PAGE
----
This mini-series, based on Joanna Trollope's novel, explores the internal politics and scandals of a British cathedral choir school. It features the singing voice of first-time actor and ...
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When a crusade against the Church of England's practice of self-enrichment misfires, scandal taints the cozy community of Barchester when their local church becomes the object of a scathing, investigative report.
When Alex Loding passes Brat Farrar in the street, he's struck by Brat's uncanny resemblance to Simon Ashby. Simon had a older twin brother, Patrick, who disappeared a decade ago, and was ... See full summary »
This mini-series, based on Joanna Trollope's novel, explores the internal politics and scandals of a British cathedral choir school. It features the singing voice of first-time actor and boy treble soloist Anthony Way, a real-life student at the St. Paul's Cathedral Choral School in London. Written by
"The Choir" is a lovely mini-series (5 episodes) about the survival of a cathedral' school choir, with a top-notch cast that makes it all too believable how local politics in church and council alike can be poisonous to the extreme. James Fox, David Warner, Cathryn Harrison, John Standing, and Anthony Way (in real life a famous boy treble in his days) and a host of others deliver the goods and it's certainly fun to watch..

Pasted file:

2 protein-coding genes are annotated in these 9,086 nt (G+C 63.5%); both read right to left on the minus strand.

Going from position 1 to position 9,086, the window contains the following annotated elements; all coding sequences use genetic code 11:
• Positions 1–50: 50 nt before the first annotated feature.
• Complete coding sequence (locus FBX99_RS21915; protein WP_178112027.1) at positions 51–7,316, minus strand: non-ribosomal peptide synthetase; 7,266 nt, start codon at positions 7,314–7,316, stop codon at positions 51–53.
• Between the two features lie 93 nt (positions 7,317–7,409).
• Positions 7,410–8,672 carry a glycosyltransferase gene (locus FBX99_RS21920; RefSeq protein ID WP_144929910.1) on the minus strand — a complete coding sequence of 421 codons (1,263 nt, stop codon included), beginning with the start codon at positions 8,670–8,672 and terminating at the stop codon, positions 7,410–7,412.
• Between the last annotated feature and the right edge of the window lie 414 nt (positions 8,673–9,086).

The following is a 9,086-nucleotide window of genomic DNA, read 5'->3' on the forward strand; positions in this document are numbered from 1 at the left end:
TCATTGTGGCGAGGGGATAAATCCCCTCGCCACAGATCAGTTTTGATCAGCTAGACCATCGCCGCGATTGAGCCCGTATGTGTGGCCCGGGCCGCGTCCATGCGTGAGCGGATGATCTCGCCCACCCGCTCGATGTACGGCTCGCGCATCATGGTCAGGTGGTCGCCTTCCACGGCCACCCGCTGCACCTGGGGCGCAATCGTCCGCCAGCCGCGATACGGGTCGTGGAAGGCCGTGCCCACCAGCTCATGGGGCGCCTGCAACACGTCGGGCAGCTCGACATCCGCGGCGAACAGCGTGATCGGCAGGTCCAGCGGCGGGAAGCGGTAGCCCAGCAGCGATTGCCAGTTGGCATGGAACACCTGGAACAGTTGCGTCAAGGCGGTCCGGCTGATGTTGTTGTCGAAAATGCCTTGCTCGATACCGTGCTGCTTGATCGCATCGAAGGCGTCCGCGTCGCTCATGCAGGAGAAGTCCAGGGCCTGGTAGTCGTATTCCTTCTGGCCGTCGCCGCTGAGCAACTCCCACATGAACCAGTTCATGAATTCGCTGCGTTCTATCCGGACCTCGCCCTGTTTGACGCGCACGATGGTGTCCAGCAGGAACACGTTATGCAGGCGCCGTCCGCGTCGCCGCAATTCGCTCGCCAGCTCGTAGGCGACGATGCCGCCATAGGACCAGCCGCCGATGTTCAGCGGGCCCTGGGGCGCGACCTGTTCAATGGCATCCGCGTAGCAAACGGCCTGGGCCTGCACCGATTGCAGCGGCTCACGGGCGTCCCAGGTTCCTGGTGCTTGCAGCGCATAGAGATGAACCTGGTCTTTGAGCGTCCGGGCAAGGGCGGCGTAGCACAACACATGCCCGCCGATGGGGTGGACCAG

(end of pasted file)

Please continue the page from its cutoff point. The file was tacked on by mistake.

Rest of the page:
It is a solid-made series but with a dangerous high level of soap (especially the last episode). I could forgive this all were it not for the music. Or rather, lack of it.
It is a bitter irony that Gloucester Cathedral provided the magnificent backbone of the series, and when the choir sings you remember that England has indeed a very rich and very long choir tradition. But the overall background music of the series - in which music does play an important role! - is a general let-down. The composer, Stanislas Syrewicz, does know his stuff, but here we're invited to join the worst of pompous Victoriana 19th century music sounding a bit like Vaughan Williams on a very bad day, topped with a 'Panis Angelicum' which was sung by an angel, sure, but the bread was stale and it all sounded like an over the top orchestration by Stokowski.
For a mini-series involved in so much music that's a real let-down.
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